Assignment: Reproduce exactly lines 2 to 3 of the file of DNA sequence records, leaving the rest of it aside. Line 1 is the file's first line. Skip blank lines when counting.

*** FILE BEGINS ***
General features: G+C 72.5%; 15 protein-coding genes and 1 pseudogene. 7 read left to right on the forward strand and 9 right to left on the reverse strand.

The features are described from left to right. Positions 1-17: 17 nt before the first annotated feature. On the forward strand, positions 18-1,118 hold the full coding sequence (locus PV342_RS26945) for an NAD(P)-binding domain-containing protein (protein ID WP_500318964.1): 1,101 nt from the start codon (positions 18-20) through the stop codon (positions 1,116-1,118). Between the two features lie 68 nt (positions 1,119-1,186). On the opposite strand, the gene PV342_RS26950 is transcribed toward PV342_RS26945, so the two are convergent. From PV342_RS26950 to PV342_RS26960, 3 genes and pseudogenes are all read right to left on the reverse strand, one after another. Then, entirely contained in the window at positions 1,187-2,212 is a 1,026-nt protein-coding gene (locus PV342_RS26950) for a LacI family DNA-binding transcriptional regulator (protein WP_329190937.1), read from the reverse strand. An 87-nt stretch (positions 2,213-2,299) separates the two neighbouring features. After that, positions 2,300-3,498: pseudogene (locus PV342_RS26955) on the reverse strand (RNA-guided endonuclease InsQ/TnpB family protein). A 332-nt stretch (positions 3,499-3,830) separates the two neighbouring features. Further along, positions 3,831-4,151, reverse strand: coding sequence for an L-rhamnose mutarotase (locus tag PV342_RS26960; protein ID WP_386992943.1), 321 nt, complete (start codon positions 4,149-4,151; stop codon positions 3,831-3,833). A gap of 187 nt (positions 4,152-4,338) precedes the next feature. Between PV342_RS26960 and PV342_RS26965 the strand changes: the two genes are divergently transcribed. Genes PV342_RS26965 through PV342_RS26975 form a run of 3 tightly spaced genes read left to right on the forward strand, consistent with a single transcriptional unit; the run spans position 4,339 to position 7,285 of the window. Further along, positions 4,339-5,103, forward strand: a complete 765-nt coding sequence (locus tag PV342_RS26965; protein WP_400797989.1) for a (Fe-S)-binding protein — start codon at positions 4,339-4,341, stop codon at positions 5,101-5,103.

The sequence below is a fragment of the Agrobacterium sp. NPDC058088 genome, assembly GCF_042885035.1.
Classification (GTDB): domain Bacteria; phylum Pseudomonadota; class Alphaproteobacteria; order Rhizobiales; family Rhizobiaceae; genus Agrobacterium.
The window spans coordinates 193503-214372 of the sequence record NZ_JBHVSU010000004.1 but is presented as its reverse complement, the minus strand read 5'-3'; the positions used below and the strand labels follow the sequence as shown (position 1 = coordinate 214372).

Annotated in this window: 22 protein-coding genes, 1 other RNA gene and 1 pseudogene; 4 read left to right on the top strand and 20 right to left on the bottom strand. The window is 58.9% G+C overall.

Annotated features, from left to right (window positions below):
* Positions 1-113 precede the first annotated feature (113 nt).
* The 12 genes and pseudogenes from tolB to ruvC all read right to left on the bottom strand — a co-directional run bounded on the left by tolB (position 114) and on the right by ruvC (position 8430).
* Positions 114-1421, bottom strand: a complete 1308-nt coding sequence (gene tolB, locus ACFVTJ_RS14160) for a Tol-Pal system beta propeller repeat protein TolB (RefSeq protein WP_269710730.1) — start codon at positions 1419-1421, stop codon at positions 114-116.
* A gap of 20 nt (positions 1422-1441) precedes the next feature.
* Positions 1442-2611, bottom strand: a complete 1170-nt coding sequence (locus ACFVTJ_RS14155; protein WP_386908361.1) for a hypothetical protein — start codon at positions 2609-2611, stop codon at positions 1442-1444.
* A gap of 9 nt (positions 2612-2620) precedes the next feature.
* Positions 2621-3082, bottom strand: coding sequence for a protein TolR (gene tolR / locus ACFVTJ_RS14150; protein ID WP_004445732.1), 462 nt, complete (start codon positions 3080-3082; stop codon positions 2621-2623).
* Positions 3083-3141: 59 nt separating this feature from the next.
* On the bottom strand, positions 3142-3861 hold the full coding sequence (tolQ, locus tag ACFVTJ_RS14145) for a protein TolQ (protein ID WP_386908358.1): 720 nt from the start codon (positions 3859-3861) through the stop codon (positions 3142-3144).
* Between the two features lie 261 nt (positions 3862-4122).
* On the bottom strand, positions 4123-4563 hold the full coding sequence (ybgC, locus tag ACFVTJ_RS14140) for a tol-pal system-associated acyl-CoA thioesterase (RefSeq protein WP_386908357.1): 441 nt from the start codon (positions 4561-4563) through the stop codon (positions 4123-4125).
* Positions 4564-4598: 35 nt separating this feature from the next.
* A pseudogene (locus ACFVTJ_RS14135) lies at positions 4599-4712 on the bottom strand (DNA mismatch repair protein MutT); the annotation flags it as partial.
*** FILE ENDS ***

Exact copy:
The features are described from left to right. Positions 1-17: 17 nt before the first annotated feature. On the forward strand, positions 18-1,118 hold the full coding sequence (locus PV342_RS26945) for an NAD(P)-binding domain-containing protein (protein ID WP_500318964.1): 1,101 nt from the start codon (positions 18-20) through the stop codon (positions 1,116-1,118). Between the two features lie 68 nt (positions 1,119-1,186). On the opposite strand, the gene PV342_RS26950 is transcribed toward PV342_RS26945, so the two are convergent. From PV342_RS26950 to PV342_RS26960, 3 genes and pseudogenes are all read right to left on the reverse strand, one after another. Then, entirely contained in the window at positions 1,187-2,212 is a 1,026-nt protein-coding gene (locus PV342_RS26950) for a LacI family DNA-binding transcriptional regulator (protein WP_329190937.1), read from the reverse strand. An 87-nt stretch (positions 2,213-2,299) separates the two neighbouring features. After that, positions 2,300-3,498: pseudogene (locus PV342_RS26955) on the reverse strand (RNA-guided endonuclease InsQ/TnpB family protein). A 332-nt stretch (positions 3,499-3,830) separates the two neighbouring features. Further along, positions 3,831-4,151, reverse strand: coding sequence for an L-rhamnose mutarotase (locus tag PV342_RS26960; protein ID WP_386992943.1), 321 nt, complete (start codon positions 4,149-4,151; stop codon positions 3,831-3,833). A gap of 187 nt (positions 4,152-4,338) precedes the next feature. Between PV342_RS26960 and PV342_RS26965 the strand changes: the two genes are divergently transcribed. Genes PV342_RS26965 through PV342_RS26975 form a run of 3 tightly spaced genes read left to right on the forward strand, consistent with a single transcriptional unit; the run spans position 4,339 to position 7,285 of the window. Further along, positions 4,339-5,103, forward strand: a complete 765-nt coding sequence (locus tag PV342_RS26965; protein WP_400797989.1) for a (Fe-S)-binding protein — start codon at positions 4,339-4,341, stop codon at positions 5,101-5,103.

The sequence below is a fragment of the Agrobacterium sp. NPDC058088 genome, assembly GCF_042885035.1.